Australia and New Zealand Food Regulation Ministerial Council Joint Communique 4 April 2003

This page contains information about a range of policy initiatives agreed to by Food Ministers.

Page last updated: 21 November 2016

Joint communique

4 April 2003

Food Ministers agree to a range of policy initiatives

The Australia and New Zealand Food Regulation Ministerial Council met in Sydney today. This was the first face to face meeting of the newly expanded Ministerial Council. As the body responsible for food policy development in Australia and New Zealand, it made a number of important policy decisions.

Country of Origin Labelling of Food

Food Standards Australia New Zealand (FSANZ) has asked the Ministerial Council for policy advice to guide it in its review of country of origin labelling of food.

The Ministerial Council agreed to a policy direction on mandatory country of origin labelling of food. Ministers emphasised that this is not a public health and safety issue, as the safety of the food supply is assured through other means. The Council's support for country of origin labelling is on the grounds of enabling consumers to make informed choices. Ministers noted that access to information on country of origin was an important factor in consumers making choices. At present there is a temporary arrangement in place for mandatory country of origin labelling to continue in Australia. In New Zealand, there has been long standing provision under fair trading legislation for voluntary country of origin labelling.

Added Caffeine in Foods

In response to public concern about caffeine intake, particularly when consumed by vulnerable sub-groups such as children, the Ministerial Council has been considering the addition of caffeine to foods.

The Ministerial Council agreed, until further evidence becomes available, to maintain the status quo for caffeine regulation by:

  • maintaining the current additive permissions for caffeine; and
  • restricting the use of new products containing non-traditional caffeine rich ingredients (including guarana) to boost the caffeine content in other food, beyond the current provisions for caffeine.

Caffeinated kola drinks and formulated caffeinated beverages will be permitted in accordance with the current standards.

Any transitional arrangements will be reviewed in light of this decision.

In addition, the Ministerial Council asked for further investigations to be done on the:

  • use of guarana and guarana extract; and
  • definition of kola drinks

The Ministerial Council also agreed to review any further scientific evidence in two years time.

Review of GM Labelling

The Ministerial Council agreed to proceed with a review of the labelling requirements for genetically modified food. The review will include a review of legislation in place around the world. The Food Regulation Standing Committee (FRSC) has been asked to develop terms of reference and advice on the scope of the review.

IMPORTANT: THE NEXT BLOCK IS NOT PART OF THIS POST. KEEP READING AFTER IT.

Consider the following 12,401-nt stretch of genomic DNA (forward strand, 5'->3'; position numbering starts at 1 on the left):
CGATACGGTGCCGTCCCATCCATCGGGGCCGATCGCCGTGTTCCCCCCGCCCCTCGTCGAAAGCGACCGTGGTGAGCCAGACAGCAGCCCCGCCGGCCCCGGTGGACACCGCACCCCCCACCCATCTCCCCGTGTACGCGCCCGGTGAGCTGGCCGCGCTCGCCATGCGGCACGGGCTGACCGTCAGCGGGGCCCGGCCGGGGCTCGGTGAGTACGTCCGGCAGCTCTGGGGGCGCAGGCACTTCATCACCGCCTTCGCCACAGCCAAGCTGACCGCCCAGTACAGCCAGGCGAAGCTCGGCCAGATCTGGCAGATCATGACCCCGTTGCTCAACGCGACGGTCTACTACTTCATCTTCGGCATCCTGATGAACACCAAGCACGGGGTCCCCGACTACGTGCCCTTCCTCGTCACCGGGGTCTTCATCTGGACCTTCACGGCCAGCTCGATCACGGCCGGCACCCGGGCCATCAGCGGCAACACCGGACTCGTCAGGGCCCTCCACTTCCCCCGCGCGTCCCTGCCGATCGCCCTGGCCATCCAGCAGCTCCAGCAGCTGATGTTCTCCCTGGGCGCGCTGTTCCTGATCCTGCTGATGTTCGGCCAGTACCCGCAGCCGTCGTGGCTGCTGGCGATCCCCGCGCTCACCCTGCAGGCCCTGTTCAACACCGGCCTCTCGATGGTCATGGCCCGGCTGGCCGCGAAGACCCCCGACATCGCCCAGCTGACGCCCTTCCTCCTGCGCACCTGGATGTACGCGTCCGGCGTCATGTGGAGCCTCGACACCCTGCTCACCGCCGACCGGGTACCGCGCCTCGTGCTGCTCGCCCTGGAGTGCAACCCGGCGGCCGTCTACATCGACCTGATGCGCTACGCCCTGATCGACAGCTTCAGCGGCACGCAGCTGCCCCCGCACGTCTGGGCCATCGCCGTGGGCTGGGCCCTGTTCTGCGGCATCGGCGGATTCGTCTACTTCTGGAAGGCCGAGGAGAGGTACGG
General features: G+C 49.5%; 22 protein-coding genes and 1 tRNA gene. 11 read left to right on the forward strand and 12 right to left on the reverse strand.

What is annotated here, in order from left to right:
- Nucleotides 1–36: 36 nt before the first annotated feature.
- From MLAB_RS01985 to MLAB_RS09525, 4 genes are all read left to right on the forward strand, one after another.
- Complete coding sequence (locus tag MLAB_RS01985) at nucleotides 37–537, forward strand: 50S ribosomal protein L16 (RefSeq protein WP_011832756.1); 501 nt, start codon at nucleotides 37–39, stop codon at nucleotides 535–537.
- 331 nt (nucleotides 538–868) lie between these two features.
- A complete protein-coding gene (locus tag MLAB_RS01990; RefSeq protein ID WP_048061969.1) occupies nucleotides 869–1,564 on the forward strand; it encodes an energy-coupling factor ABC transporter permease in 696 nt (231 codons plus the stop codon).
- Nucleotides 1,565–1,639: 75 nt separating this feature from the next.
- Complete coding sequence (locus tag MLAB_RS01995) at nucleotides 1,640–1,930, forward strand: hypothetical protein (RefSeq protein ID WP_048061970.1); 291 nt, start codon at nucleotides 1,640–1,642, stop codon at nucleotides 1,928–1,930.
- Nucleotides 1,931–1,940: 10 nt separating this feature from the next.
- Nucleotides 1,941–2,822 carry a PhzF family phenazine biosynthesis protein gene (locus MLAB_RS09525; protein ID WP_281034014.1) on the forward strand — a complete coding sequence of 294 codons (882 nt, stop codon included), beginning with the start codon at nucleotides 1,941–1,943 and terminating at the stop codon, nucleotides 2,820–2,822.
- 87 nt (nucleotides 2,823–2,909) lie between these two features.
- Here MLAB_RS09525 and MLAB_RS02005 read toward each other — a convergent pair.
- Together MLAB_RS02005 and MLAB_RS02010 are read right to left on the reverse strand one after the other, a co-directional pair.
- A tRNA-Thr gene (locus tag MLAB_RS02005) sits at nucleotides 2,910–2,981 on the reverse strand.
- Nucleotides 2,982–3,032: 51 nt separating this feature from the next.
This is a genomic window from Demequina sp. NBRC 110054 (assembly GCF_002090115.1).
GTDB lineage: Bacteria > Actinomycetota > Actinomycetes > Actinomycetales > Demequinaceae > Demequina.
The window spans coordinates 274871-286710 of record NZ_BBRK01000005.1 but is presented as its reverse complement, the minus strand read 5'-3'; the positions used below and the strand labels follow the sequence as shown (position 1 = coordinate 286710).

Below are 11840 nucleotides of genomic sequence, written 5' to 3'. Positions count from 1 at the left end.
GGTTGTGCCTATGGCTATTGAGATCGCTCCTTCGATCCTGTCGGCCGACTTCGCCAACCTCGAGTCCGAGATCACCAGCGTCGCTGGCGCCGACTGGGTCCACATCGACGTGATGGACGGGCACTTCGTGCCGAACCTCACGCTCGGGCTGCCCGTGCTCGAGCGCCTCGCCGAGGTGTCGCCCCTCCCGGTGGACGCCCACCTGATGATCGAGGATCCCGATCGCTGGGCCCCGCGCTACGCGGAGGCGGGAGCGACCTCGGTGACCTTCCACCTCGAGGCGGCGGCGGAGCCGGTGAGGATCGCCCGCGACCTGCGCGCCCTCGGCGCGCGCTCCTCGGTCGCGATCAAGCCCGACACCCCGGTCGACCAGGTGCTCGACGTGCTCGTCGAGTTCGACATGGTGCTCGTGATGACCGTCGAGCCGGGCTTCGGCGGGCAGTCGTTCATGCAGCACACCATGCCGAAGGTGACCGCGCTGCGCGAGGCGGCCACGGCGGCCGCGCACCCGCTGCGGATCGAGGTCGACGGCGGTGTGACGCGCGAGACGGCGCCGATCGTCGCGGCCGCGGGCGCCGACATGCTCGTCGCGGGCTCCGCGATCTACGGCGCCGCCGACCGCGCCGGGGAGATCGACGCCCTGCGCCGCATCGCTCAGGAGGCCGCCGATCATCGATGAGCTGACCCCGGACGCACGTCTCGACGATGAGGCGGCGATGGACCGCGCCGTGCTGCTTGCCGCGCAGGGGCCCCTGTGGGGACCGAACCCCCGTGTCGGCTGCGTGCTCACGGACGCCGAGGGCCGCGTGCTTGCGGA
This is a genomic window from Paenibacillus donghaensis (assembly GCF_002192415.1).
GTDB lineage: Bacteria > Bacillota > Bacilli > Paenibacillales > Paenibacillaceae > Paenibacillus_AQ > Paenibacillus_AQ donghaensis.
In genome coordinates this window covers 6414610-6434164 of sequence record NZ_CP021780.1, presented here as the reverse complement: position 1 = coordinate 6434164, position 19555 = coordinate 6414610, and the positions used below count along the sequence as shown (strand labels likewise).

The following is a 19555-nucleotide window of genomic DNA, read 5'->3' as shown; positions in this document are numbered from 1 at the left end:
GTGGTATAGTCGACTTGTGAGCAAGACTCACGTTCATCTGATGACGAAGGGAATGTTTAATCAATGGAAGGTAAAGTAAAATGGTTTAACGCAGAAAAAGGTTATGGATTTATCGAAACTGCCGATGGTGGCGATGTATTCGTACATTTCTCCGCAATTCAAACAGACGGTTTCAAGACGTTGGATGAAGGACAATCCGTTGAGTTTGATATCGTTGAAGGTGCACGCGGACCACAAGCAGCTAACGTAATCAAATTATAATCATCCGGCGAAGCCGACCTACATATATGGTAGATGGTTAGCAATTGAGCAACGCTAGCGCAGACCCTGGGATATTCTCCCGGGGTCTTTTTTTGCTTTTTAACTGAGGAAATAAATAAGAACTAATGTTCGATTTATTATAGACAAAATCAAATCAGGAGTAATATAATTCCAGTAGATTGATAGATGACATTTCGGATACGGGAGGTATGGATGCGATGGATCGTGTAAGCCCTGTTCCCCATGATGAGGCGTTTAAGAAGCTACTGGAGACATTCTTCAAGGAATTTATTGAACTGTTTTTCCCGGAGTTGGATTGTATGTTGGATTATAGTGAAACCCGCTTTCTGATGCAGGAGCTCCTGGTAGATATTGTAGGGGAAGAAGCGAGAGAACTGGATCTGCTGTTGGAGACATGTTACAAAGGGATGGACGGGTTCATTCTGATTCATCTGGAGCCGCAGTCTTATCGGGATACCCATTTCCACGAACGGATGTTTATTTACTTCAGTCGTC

Consultation Mechanism

The Ministerial Council considers it important that the community has confidence in the new food regulatory system and that the process of policy guideline development is transparent and allows input from all interest stakeholders.

To this end, the Ministerial Council has endorsed new Principles for Operating Protocols for Stakeholder Consultation. The Ministerial Council has asked that these Principles be reviewed in 12 months time.

Maximum Residue Levels for Ceftiofur (for Australia only)

The Ministerial Council had previously agreed to adopt draft variations to the Food Standards Code to include maximum residue levels (MRLs) for ceftiofur except for edible offal and fat (cattle). The Council asked FSANZ and the National Registration Body (NRA) for further advice on the proposed MRL for ceftiofur for cattle edible offal and fat.

The Ministerial Council has now received advice from FSANZ, the NRA the Therapeutic Goods Administration (TGA) and the Expert Advisory Group on Antimicrobial Resistance (EAGAR) that they have found no evidence of harm to humans at the MRLs proposed for Ceftiofur. In particular, Ministers noted that ceftiofur is not registered for use in humans and that its use in animals is limited to the treatment of individual animals for bacterial infections of the respiratory tract only by injection.

The Ministerial Council agreed to the MRLs for ceftiofur for cattle, edible offal of 2mg/kg and cattle fat of 0.5mg/kg for Australia.

Bovine Spongiform Encephalopathy Risk Assessment and Management (for Australia only)

Prior to this meeting, the Ministerial Council agreed out of session to notification of the FSANZ Bovine Spongiform Encephalopathy (BSE) Risk Assessment and Risk Management Strategy and the resulting amendments to the BSE clause in the Meat and Meat Products Standard. This is an Australia only standard. This decision was based on the currently available scientific evidence that indicates negligible contamination and transmission risks of the BSE agent in the exempted materials.

Ministers are aware that further research is still being undertaken in the field of BSE and transmissible spongiform encephalopathies (TSE) contamination and transmission risks. The Ministerial Council has therefore asked FSANZ to review the latest scientific evidence on BSE and TSE contamination and transmission risks and international regulatory measures for managing these risks, and report to the Ministerial Council in 12 months time.

Soy Based Infant Formula

Ministers agreed that FSANZ should continue to monitor developments relating to soy-based infant formula and to advise the Council of any significant issues.

Media contact:
John Noble, Media Adviser,
ANZFRMC Secretariat 0413 890 241 OR
+61 412 132 585 (NZ)

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